New Historian

New Study of Old Saxon Cemetery Yields Wonders

Bargates Pagan Saxon Cemetery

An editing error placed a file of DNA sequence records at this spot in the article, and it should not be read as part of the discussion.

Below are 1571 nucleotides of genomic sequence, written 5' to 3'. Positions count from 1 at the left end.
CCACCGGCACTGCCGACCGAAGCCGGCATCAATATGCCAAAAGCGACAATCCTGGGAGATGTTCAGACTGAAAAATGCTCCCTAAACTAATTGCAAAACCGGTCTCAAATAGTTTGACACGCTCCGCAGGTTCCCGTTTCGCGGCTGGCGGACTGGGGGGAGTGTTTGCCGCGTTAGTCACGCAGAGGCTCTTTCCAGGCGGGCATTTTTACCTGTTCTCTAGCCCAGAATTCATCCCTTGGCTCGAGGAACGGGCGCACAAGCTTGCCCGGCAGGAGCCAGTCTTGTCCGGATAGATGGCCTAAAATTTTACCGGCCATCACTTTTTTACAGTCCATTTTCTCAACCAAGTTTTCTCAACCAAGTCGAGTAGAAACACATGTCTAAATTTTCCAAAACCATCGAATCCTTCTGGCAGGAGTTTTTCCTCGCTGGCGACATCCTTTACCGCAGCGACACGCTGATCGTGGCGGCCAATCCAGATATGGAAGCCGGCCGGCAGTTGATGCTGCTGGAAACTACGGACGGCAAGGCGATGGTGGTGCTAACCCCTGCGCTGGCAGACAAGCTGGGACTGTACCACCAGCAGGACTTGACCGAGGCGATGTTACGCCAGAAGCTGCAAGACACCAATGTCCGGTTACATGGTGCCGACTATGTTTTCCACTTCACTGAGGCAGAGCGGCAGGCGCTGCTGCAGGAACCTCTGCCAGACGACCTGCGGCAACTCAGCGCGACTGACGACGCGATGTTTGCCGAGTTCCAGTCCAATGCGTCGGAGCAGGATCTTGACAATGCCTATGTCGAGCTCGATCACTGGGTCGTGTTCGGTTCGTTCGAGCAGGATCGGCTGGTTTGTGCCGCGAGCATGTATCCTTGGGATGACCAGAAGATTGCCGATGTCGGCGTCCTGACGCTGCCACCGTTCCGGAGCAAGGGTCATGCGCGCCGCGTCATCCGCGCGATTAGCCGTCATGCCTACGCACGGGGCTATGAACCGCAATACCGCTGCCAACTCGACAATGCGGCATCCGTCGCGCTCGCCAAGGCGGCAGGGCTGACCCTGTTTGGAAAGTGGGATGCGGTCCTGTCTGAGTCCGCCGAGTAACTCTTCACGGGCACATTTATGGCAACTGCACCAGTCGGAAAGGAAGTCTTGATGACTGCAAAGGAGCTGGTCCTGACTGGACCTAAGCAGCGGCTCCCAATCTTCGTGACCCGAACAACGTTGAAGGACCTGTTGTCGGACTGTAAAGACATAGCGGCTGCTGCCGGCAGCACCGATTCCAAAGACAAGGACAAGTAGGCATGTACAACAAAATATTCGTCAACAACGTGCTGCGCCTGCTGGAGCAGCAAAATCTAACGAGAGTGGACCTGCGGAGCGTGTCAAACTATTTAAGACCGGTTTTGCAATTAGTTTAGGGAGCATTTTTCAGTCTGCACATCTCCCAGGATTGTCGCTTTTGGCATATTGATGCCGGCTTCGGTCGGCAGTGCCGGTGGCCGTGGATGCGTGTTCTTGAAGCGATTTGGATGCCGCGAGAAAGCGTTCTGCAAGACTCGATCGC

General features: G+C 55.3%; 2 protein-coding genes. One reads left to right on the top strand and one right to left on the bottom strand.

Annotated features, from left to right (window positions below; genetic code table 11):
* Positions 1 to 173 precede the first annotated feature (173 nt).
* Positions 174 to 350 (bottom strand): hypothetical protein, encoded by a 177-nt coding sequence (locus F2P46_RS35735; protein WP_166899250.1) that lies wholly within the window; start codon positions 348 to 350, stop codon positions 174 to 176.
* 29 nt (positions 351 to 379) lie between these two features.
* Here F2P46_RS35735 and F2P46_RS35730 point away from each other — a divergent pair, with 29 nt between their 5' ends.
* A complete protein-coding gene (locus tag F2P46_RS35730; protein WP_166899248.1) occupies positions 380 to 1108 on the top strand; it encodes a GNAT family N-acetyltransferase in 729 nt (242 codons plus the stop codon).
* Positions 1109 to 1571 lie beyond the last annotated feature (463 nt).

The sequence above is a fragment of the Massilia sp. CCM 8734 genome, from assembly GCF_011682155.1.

<![CDATA[Renewed study of an old Saxon cemetery in Wessex, originally studied in the 1970s, has revealed many new wonders – including warrior burials, inhumations and cremations – missed the first time around. Originally discovered in 1973 in the village of Collingbourne Ducis by a local woman spying bones protruding from the disturbed ground of a housing development, the site yielded some 30 graves in an archaeological dig the following year. Meanwhile, a return to the site in 2007 found an additional 86 graves dating from the fifth century to the seventh century CE. According to Culture24 UK, Wessex Archaeology has just published the full results of their research into these newest discoveries. Neil Fitzpatrick, a representative from the organization, told the website that based on their findings, this site is officially the largest Saxon cemetery discovered in Wiltshire to date – something Fitzpatrick characterized as “pretty cool”, in his own words. There were several noteworthy features discovered regarding the cemetery, most striking of which was how each burial seems to include grave goods including an iron knife. Fitzpatrick remarked that the team was unsure of the symbolism of such an inclusion, but he pointed out that the cultural significance would have been high, as even a large number of burials featuring small children or infants had iron knives as well. There were other discoveries as well, such as nearly a full ten cremations and several warrior burials complete with varied spearheads and shield bosses. One such grave, according to Fitzpatrick, was located beneath an inhumation that had been bereft of grave goods; the warrior himself had been laid to rest with a sword that was in remarkably good condition. Meanwhile, another unique characteristic of the cemetery includes several crouched burials, which tended to either include just an iron knife or no grave goods whatsoever. When it came to the final resting place for women, the graves of female Saxons tended to have recycled Roman-style beads. Broaches of Germanic design festooned with spiral decorations were also common, especially in graves in one area of the cemetery running east to west that may date to the late Iron Age. Thanks to the wide variety of graves in the cemetery, and the several centuries’ worth of burials, Fitzpatrick remarked that it was easy to identify the change from earlier Saxon burials to later Roman ones. The former are much more likely to feature pagan iconography, while the Christian influences of the later Roman period are more prevalent in graves from that era. The Wessex Archaeology representative also pointed out that several funerary structures were found at the cemetery site. Much in the same way that modern cemeteries often feature small mausoleum structures, it seemed common to have similar structures at this cemetery – though they mostly consisted of four posts holding up a roof instead of an enclosed structure. The research findings are available here Image courtesy of Wikimedia Commons user: Pasicles]]>

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